- One-up Can Seamer Boosts Sales of Crowlers
- Scottish Brewery Sticks with Glass, Implements New Laser Coding
Label placement on inconsistent can surfaces
Anyone who has seen a high-speed shrink sleever in action knows that the cylindrical labels are shot down from the mandrel onto the waiting containers below with such a force that they can bounce a bit off the underlying conveyor, rebounding back up in a way that might unfavorably overlap the shoulder of the can while missing its heel. If a container entered the shrink tunnel with a misaligned sleeve position, the beer would need to be relabeled or scrapped. To combat this, many systems use a rubber-wheel based banding mechanism between the sleever and the tunnel to gently nudge high-rebound labels back to flush with the bottom of the container, right at the conveyor level. Stock PDC machines use this mechanism as well.
“Now, that works great on a perfectly dry, empty can. But because the surface of our cans can be somewhat inconsistent—some might be a little bit drier, some might have a little bit of moisture or condensation on them, and there are ambient temperature and humidity differences between summer and winter—it was difficult to dial in the machine so you were getting a consistent application of the sleeve,” Tkachuk says.
If the cans were consistently a little wet, or a little moist, it would be just a matter of dialing in the single bander to compensate. But there is no such consistency, and when a drier can comes through the bander won’t be correctly calibrated. Consequently, the label will be pulled with too much force, causing it once again to bounce off of the conveyor below and come to rest too high on the can. This inconsistency required a custom fix.
“What we did was we added a second set of banders,” Tkachuk says. “The first one is a little bit more aggressive to get that sleeve down and into position on moist cans. When a bone-dry can comes through, and the label had bounced a bit from the first bander, the second one more gently feathers it on and into place. These two back-to-back banders of varying tensions make sure, regardless of what’s happening on the surface of the can, that sleeve is in the right position when it enters the tunnel, and we’re getting the best shrink.”
The full packaging line
The full canning line at CAB accommodates both 12-oz and 16-oz cans, and general cruising speed is around 220 can/min, with capability on the shrink sleeve of 300 cans/min. The line opens with an overhead depalletizer from depalletizing equipment specialist Ska Fabricating, which conveys brightstock cans through a twist rinser and an air-blade on the way to an operator-level, CFT 28-head rotary filler and seamer in a monoblock enclosure. A knife removes any foam or head between the fill and the seam.
The first station after the fill and seam is a Filtec level inspection device, which again rejects overs and unders prior to any added value, like sleeving or date coding. A warmer is next on the line, which carefully brings the beer up to a sleeve-ready temperature. After the warmer, cans are dried by a high-efficiency Adamark Air Knife Drying System custom-designed by local Canadian manufacturer R.E. Morrison Equipment. Twist conveyance then overturns the can line to pass underneath an EBS Inkjet System for coding and marking. It codes the beer with packed-on or best-before data prior to a final round of drying before hitting the sleever, well-described above.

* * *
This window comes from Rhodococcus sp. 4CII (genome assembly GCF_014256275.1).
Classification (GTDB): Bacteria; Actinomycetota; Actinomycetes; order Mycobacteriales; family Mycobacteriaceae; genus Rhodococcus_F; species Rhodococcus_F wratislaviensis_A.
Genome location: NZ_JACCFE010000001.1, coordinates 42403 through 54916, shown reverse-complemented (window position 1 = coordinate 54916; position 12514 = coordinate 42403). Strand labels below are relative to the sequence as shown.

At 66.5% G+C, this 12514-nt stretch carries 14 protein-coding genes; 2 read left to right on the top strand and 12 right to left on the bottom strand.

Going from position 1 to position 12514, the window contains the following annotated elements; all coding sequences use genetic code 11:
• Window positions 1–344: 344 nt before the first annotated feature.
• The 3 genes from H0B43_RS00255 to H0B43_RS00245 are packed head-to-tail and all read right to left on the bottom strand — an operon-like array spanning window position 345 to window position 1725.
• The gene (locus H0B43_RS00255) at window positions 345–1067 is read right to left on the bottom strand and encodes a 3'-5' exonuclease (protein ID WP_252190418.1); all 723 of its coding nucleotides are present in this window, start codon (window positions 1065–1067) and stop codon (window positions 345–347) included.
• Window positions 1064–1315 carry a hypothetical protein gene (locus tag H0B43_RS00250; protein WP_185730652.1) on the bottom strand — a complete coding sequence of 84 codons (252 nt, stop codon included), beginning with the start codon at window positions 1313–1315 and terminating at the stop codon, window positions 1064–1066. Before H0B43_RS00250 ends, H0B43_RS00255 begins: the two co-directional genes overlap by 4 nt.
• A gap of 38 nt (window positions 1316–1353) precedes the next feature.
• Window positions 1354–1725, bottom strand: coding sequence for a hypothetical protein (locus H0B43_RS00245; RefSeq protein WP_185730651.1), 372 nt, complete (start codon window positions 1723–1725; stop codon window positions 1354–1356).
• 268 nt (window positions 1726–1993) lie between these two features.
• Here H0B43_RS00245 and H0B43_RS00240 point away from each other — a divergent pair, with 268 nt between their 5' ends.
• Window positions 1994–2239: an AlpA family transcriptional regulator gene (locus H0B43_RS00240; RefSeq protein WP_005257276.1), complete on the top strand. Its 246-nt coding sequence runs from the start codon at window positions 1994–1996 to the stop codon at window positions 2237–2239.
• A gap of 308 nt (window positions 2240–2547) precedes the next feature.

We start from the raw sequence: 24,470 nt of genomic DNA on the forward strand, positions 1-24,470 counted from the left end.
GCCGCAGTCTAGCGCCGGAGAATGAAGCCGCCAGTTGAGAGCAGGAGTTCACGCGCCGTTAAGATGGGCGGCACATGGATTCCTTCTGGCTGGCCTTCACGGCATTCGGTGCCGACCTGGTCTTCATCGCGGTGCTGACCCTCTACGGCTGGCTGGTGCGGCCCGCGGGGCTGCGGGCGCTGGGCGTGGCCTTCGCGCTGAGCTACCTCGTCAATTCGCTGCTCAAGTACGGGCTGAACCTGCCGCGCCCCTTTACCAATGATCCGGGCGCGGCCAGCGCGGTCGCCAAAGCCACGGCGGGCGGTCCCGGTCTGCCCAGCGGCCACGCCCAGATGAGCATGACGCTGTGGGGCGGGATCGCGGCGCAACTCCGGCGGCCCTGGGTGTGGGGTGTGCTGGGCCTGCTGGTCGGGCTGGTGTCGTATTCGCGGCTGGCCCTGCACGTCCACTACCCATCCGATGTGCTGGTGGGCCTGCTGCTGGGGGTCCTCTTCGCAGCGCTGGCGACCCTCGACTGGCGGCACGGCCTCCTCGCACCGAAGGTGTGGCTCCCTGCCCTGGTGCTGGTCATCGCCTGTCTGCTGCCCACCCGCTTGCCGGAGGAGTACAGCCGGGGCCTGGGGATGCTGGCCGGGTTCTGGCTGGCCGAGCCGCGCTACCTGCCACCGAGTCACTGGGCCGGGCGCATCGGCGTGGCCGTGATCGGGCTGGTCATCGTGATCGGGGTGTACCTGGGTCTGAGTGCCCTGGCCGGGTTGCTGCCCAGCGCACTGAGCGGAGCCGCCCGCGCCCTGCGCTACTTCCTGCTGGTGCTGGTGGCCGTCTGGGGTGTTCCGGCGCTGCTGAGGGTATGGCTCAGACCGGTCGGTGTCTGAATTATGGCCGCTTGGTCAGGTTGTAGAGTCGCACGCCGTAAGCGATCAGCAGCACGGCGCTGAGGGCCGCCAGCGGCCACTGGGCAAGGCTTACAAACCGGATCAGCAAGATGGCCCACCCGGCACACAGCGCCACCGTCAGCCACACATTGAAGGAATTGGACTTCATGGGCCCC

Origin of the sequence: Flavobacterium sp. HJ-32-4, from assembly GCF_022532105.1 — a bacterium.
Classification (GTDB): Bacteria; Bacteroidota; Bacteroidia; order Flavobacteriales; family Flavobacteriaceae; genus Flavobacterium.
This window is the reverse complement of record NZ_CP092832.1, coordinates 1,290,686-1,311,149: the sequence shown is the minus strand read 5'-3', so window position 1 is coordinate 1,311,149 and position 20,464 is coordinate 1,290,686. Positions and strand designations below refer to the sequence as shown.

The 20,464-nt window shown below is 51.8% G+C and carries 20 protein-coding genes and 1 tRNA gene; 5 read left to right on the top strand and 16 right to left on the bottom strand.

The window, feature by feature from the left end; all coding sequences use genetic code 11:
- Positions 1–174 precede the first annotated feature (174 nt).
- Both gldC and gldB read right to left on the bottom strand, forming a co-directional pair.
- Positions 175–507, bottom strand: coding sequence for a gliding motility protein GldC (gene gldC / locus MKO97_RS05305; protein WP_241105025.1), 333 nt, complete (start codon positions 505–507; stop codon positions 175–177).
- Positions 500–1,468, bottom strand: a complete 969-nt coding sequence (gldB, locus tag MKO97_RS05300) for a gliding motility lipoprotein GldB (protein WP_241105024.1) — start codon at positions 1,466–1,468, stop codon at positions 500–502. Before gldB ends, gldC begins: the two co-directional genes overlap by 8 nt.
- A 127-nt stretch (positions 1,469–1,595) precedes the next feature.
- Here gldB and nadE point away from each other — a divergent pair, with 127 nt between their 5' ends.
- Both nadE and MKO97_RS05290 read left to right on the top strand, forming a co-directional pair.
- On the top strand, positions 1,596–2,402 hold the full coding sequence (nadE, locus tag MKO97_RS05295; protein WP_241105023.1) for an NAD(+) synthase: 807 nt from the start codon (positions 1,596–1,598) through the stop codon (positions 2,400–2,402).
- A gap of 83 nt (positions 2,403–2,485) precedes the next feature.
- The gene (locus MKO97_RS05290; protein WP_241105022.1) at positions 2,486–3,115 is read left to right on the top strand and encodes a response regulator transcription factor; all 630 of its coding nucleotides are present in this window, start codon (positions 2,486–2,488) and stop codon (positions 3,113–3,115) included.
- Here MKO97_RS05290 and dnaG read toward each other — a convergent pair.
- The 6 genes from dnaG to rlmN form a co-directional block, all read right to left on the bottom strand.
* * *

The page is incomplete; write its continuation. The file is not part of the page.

After the two banders have precisely positioned the label, cans enter the shrink tunnel, part of the PDC system and precisely specified for the upstream sleever.
“Obviously, the faster you run, the longer a tunnel you need,” Tkachuk says. “As the beer is in there, we’re potentially exposing the product to heat, so we needed to make sure the actual shrink process was not adding any heat to the actual liquid.”
As CAB first put the system through its paces, operators tested the liquid’s temperature pre-tunnel and post-tunnel. This revealed the tunnel imparted a negligible +0.5°C beer temperature pickup.
“It was a big concern for us, but quickly was dismissed,” he adds.
Secondary packaging is a bit more fragmented as it’s completely format dependent, but most often it entails a 24-count corrugated trays of loose 16-oz cans, which are then shrink-wrapped and hand-palletized. The tray former from DMM Packaging forms and glues corrugated trays around each 4 x 6, or 24-count can format.
“What we like about the tray packer is it will also do cartons,” Tkachuk says. “If we’re doing a 4-pack or a 6-pack, or a 12-pack, we can do printed paperboard for 12 or 16-oz formats. And we can easily flip between loose cans in a tray and a paperboard carton format, so changeover isn’t a problem.”
For all of its U.S. sales, CAB uses PakTech HDPE can handles. While can handle application is currently manual, Tkachuk envisions installing a mechanical applicator at some point. He would expect that to be an in-line installation, to benefit from the tray packer downstream. And when doing paperboard or loose cans, the line flow would simply flow through the can handle applicator unmolested, right into the tray and carton former.
Looking ahead, another automation investment that might be in the cards down the line is a palletizer, particularly considering the multiple format capabilities of the tray and carton former. -PW